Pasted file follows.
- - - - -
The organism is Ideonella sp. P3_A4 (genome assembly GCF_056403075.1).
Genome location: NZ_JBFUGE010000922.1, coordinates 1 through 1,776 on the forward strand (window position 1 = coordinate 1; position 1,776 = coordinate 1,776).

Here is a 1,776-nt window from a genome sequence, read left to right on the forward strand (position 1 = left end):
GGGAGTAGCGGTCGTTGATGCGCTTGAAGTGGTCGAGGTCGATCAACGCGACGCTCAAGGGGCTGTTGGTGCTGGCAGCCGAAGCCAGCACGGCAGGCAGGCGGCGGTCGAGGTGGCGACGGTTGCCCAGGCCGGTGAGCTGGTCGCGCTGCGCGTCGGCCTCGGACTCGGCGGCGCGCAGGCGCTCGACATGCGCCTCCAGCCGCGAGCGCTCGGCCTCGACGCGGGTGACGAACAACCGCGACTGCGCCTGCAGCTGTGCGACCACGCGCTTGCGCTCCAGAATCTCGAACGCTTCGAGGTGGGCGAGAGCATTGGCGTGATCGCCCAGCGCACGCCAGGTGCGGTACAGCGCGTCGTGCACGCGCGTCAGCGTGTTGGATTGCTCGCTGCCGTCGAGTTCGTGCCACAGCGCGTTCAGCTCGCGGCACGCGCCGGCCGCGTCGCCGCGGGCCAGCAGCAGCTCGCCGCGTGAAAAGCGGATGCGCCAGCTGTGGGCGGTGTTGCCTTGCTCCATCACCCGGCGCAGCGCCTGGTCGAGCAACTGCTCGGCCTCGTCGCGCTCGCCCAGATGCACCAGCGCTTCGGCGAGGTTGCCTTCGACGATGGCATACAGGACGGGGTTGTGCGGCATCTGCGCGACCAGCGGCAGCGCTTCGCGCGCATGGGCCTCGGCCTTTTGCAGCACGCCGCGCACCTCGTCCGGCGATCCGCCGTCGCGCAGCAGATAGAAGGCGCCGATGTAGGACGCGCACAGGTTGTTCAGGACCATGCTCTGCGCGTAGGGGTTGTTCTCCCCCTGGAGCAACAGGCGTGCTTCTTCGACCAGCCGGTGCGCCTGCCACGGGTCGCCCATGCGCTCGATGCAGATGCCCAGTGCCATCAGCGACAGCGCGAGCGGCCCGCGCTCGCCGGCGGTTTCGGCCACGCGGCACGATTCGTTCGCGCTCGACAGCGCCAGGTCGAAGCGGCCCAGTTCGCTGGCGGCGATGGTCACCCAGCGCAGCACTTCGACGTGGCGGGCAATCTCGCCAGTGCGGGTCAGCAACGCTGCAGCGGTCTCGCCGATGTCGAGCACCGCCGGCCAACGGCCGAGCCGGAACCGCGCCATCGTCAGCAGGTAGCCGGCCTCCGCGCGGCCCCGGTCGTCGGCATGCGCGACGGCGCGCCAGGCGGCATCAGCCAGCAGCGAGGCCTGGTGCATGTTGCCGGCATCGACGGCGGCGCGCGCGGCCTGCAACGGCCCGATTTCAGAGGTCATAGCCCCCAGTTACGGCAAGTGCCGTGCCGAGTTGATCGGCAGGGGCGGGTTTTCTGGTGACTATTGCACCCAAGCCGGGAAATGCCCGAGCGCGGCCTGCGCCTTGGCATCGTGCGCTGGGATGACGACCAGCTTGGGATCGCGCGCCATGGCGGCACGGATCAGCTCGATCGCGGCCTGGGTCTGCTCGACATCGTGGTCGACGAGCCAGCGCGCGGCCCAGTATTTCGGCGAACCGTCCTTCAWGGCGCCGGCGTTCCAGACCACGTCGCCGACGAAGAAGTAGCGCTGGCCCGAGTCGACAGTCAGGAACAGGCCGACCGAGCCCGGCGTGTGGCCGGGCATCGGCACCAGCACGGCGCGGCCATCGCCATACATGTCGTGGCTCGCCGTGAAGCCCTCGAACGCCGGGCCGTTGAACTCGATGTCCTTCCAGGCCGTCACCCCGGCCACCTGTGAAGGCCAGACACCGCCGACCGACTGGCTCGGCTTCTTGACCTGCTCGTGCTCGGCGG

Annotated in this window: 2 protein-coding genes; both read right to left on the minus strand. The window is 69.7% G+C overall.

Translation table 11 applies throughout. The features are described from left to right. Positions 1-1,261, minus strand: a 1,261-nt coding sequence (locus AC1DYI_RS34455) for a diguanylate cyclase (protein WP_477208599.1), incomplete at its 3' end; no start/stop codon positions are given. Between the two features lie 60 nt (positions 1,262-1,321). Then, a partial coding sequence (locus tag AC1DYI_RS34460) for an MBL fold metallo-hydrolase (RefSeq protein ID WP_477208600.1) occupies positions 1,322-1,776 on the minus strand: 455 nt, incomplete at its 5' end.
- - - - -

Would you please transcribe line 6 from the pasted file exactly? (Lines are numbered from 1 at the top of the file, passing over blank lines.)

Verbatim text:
Translation table 11 applies throughout. The features are described from left to right. Positions 1-1,261, minus strand: a 1,261-nt coding sequence (locus AC1DYI_RS34455) for a diguanylate cyclase (protein WP_477208599.1), incomplete at its 3' end; no start/stop codon positions are given. Between the two features lie 60 nt (positions 1,262-1,321). Then, a partial coding sequence (locus tag AC1DYI_RS34460) for an MBL fold metallo-hydrolase (RefSeq protein ID WP_477208600.1) occupies positions 1,322-1,776 on the minus strand: 455 nt, incomplete at its 5' end.